Wednesday, April 23, 2008

Southern Comfort

In the early 80s when I was unemployed and developing a strong taste for bad vodka, my sole daily meal often was two 7-Eleven hot dogs slathered with free condiment. Once or twice, when I was foolish enough to run out of drink late at night, I would gather my change and hit the same 7-Eleven to buy a bottle of bad wine. I'd get the runs the next day, but that wasn't an issue at the time.

After I stopped drinking, I went back to school to become a counselor so I could use my accumulated and wide-ranging wisdom to save all the addicts. I failed dismally at this, but was privileged to work with drinkers and crackheads, meth and heroin folks, cokers, pot-smokers, Robitussin office boys, vanilla extract housewives, youngsters addled by Xanax and pain-killers, the occasional Listerine lady and one gentleman who, having destroyed the linings of his throat and stomach with booze, found that he could get blackout-drunk by doing alcohol enemas.

While working at the various rehabs, I developed a lecture on the evils of neighborhood convenience stores that cater to every bad habit known to man. Of course they sell alcohol, snuff and cigarettes, sugar-based products, caffeine, and fast food of negative nutritive value. They also have ATMs for quick money to spend on, say, lottery tickets. Or sex magazines. Or legal antihistamines. Or your dealer, for that matter. The stores are open 24/7, are costlier than other shops, offer little or no fresh fares (the one near me now has bananas and an occasional apple), and encourage bad planning. In short, what may be "convenience" for one is relapse territory for another.

Who would have thought the little business created by an employee of the Southland Ice Company of Dallas, Texas, would have such an influence on my life...

Here's installment 13 of Wasted Miracles.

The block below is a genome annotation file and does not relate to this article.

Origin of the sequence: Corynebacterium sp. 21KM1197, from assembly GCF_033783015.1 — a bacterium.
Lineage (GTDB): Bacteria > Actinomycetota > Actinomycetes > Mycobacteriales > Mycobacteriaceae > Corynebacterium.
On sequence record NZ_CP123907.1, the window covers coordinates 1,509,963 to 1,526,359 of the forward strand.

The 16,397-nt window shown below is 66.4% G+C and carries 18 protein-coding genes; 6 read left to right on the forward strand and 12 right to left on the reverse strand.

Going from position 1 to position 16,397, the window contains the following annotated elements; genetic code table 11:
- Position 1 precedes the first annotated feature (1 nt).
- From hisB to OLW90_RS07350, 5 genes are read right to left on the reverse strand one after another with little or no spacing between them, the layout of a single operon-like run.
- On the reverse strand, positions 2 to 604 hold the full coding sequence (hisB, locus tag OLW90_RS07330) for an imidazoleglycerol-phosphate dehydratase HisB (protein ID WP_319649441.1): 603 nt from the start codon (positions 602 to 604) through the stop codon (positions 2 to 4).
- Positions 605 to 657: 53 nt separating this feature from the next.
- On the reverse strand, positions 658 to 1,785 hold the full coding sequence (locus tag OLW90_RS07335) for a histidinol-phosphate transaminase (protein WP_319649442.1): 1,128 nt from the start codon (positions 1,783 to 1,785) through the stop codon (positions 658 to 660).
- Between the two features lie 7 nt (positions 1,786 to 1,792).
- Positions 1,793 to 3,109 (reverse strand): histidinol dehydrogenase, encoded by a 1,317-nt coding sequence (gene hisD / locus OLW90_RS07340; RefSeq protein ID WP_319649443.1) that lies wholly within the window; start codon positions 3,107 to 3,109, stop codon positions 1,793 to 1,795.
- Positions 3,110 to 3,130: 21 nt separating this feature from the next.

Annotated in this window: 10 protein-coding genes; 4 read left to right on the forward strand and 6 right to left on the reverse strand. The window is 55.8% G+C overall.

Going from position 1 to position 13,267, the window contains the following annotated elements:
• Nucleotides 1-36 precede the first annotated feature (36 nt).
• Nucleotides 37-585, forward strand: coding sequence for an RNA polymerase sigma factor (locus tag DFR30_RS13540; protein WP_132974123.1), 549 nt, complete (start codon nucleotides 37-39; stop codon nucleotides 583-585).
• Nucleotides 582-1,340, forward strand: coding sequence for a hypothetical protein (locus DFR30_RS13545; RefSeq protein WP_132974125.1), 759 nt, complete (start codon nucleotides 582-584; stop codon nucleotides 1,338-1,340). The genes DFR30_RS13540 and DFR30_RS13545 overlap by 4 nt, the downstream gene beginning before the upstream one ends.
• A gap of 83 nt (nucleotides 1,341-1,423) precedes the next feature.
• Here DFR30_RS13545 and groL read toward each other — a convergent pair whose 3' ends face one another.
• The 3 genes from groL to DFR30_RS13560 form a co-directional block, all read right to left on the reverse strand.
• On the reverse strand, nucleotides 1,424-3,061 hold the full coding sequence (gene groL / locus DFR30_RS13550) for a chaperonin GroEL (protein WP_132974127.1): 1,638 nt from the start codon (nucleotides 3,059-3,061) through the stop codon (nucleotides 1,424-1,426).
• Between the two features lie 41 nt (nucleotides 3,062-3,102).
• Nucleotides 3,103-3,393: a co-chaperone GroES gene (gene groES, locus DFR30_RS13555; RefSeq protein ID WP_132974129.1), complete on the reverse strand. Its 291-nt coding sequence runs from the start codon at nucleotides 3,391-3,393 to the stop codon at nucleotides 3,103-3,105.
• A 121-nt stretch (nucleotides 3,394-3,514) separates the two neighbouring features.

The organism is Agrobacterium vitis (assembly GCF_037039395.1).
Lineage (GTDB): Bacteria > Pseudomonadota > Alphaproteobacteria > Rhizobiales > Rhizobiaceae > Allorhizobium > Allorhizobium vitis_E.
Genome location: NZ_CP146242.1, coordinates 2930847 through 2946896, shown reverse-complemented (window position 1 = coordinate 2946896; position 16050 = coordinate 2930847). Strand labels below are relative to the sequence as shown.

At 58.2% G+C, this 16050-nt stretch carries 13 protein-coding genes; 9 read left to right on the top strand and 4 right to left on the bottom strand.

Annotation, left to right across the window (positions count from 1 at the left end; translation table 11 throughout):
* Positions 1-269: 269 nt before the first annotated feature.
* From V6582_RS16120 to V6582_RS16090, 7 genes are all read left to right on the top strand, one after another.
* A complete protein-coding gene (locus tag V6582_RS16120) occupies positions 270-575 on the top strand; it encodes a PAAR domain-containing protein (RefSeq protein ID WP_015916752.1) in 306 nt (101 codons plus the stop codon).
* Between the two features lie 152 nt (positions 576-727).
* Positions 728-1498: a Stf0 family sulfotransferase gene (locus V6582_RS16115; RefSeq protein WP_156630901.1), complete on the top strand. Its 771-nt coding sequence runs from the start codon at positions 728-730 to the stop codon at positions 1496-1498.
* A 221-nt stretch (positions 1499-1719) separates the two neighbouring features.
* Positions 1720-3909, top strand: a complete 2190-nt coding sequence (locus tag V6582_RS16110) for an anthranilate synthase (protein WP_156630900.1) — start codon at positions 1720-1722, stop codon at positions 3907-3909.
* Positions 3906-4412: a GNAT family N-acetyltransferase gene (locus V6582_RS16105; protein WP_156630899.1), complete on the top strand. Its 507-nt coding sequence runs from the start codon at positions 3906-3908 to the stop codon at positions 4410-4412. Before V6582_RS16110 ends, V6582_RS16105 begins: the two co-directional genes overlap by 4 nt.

With Joe the Cop gone Colin took stock of his surroundings. They were pretty paltry and he wondered why, all in all, he didn’t really care. He went to the kitchen, fixed a cup of coffee, returned to the living room, let himself fall on the couch. It sagged beneath him with a tired sound.The apartment was meticulously clean, he swept it daily, had gotten into the habit when he worked out in the dojo and his sensei insisted the place be made spotless after each session. He closed his eyes, remembered a less sparse living room in a house that was his home, with a woman who was his wife and two children who, after awhile, stopped speaking to him. He remembered being stretched out on a couch, much like he was now, a large bottle of vodka on the floor beside him, an ashtray smoldering next to his head.He was never quite sure when it started, when he took what had been either the giant leap or small step.In the newsroom in the early 70s, everybody drank, before during and after work. Ed Campbell, the aged copy editor who supervised the lobster shift, had a bottle of gin stashed in his typewriter well and routinely poured a slug or two in the ever-full glass of milk he kept close at hand. Baldy Brudwell drank cheap scotch mixed with 7-Up; Doris Meckler--the only woman on the floor in the very early morning--replenished her half-gallon of Gallo white every other day, kept it beneath her coat with the screw-lid off on the chair next to her. On the floor below the typesetters drank, the tubes that crisscrossed the newsroom and carried copy from one department of the newspaper to another occasionally disgorged tiny bottles of Smirnoff, Jack Daniels or Four Roses. Baldy, who also ran the numbers at night, routinely rewarded winners with a fifth of J&B.There were legendary drunken events retold and amplified on slow news nights, I-was-there-when stories of Small Frank setting off the sprinklers after a binge; of Neville Chanter, the Brit expatriate, pissing on the Managing Editor’s desk after the latter killed a story Neville had spent weeks polishing; of Willard Chambers returning from covering the Olympics in Asia where he had purchased a collection of throwing knives. Once, reacting to an imagined slight, he had hurled the weapons at Doris Meckler with surprising accuracy for one so befuddled. She’d grabbed her half-gallon of Gallo and hid in a stall in the lady’s room, refusing to come out until the day shift arrived.Colin had listened, watched with awe, rarely turned a drink down, joined the others at the Corral or the Post House after the paper was put to bed. It had seemed both innocuous and exciting.

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